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Already a hotspot for LGBTQ travellers, Thailand says it wants to welcome ‘every possible shade under the rainbow’. From the notorious gay nightlife scene in hedonistic Bangkok, to Thai society’s ‘live and let live attitude’ that travellers experience all the way from the breathtaking mountaintops of Chiang Mai to the azure waters of Phuket, Thailand has long been considered a LGBTQ-friendly destination. But the Southeast Asian country’s tourism authorities are finally breaking cover and making a concerted effort to woo gay visitors of all persuasions.
According to travel industry publication TTG Asia, the Tourism Authority of Thailand recently hosted the inaugural LGBT+ Travel Symposium in Bangkok, where the organisation’s deputy governor Srisuda Wanapinyosak said Thailand is ‘open to every possible shade under the rainbow’. She added that the country is aiming to see ‘exponential growth’ in the LGBTQ tourist segment, and that it even intends to develop itself into a model example for other countries in the region and worldwide to follow.
Thailand’s economy is heavily dependent on the tourist industry, and the Tourism Authority of Thailand has in recent years been pursuing increasingly ambitious annual tourist arrival figures, as well as focussing on encouraging so-called ‘quality tourists’ who are especially high spenders.
London-based luxury gay travel magazine editor Uwern Jong – which was billed as hosting the LGBT+ Travel Symposium – told TTG Asia that annual growth in the gay travel segment is far outstripping that in the industry as a whole, and that LGBTQ travellers statistically both earn and spend on travel much more than straight people, making the segment a commercially attractive one for Thailand to target.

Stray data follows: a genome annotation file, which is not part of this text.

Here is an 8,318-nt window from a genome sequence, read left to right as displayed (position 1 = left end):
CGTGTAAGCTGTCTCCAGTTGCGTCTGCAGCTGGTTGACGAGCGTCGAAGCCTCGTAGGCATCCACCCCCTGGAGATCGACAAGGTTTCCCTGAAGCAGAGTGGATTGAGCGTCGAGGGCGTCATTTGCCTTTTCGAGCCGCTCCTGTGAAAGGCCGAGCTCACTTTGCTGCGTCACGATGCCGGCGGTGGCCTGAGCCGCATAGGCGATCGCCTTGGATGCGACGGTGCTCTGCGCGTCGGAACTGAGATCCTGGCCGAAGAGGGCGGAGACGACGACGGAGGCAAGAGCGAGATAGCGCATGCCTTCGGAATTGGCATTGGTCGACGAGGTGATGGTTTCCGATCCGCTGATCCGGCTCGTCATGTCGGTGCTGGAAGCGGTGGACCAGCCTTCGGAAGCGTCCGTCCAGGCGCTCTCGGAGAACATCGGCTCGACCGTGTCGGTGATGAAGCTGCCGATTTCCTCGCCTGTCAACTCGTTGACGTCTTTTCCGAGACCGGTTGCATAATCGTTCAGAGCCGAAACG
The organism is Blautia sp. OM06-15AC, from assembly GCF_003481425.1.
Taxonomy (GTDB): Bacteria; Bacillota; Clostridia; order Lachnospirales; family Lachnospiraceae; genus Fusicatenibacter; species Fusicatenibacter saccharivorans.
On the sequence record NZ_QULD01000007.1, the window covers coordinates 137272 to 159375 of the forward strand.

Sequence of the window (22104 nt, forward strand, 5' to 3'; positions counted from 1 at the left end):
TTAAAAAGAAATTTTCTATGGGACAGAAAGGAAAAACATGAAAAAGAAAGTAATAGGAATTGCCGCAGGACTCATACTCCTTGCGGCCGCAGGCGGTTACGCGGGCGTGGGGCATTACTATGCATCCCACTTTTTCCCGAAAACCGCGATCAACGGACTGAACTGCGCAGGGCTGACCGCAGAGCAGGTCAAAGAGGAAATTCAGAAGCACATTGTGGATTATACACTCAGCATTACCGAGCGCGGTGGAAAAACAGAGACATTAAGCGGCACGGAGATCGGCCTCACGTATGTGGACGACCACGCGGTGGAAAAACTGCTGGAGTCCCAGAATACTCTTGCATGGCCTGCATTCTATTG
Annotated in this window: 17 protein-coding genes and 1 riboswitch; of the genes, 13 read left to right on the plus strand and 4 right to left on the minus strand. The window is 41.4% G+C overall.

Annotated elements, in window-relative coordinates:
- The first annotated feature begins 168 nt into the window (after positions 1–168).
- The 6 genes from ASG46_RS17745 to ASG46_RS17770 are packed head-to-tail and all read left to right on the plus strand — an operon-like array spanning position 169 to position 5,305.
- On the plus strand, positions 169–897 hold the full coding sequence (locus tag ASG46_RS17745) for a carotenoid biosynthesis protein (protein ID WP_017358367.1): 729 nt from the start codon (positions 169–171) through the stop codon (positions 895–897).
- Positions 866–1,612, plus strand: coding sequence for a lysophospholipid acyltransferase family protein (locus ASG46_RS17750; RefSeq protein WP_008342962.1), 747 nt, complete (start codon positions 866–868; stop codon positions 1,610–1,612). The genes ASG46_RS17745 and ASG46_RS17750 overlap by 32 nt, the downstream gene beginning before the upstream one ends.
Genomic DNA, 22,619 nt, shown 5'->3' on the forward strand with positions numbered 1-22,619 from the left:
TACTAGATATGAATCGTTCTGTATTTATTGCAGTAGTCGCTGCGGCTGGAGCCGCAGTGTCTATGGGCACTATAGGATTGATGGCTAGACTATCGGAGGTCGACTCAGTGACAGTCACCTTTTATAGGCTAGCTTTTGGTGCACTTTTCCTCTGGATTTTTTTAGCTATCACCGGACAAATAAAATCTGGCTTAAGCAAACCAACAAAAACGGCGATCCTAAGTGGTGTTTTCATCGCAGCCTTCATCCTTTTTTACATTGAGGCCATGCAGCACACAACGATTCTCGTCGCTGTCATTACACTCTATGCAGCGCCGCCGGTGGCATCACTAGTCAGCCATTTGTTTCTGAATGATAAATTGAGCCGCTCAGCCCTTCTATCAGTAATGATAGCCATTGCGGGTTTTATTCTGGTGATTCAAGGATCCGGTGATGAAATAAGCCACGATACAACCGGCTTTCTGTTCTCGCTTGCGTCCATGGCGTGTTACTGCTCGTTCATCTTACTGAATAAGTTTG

According to the symposium’s organisers, LGBTQ travel was worth US$192 billion in 2016, with travellers from this segment spending 55% more per arrival than the average traveller. They also claim that 60% of LGBTQ people are more likely to buy from LGBTQ-welcoming brands, and that even 37% of heterosexual consumers feel more positive about destinations that promote diversity and inclusion.
Srisuda added: ‘We have been watching the LGBT+ segment with great interest in the last decade. We are proud that LGBT travellers can stay anywhere in Thailand with complete peace of mind. Our mission is to position Thailand as a preferred destination to experience diversity.’
The LGBT+ Travel Symposium, bringing together global LGBTQ-oriented travel buyers and media with the Thai travel trade for networking and information exchange, was marketed as an intimate opportunity to ‘not just promote diversity and inclusion among the Thai travel industry’ but also to ‘forge strong…commercial and reputational links’.
Speakers included those from the Tourism Authority of Thailand, Pacific Asia Travel Association, and hotels in Bangkok and the region, as well as LGBTQ activists and media representatives like the TV personality behind the Thai adaptation of RuPaul’s Drag Race. Brands paying extra for one of 30 limited platinum tickets – in addition to the general admission fee of US$249 – got access to one-on-one elevator-pitch-style marketplace sessions, as well as an informal ‘Rainbow Edition’ pool party.
As a travel destination for lesbian, gay, bisexual and transgender people from overseas, Thailand is indeed by and large safe and welcoming. For locals in the largely conservative nation, though, the situation is less clear-cut. While Thailand arguably sees less explicit homophobia than many other countries around the world, the situation is often more of a case of ‘don’t ask, don’t tell’ than of true acceptance and tolerance.
Same-sex marriage has yet to be legalised in Thailand – widely seen as the law not keeping up with the times, since public opinion is often found as largely in favour of gay marriage – and legal protection against sexuality based discrimination is effectively non-existent. Transgender people, too, are often seen as sidelined and left with limited career options other than in the entertainment industry, and bullying of so-called ‘krathoeys’ or ‘ladyboys’ – most notably in schools and in the drafting process for compulsory military service – remains rife.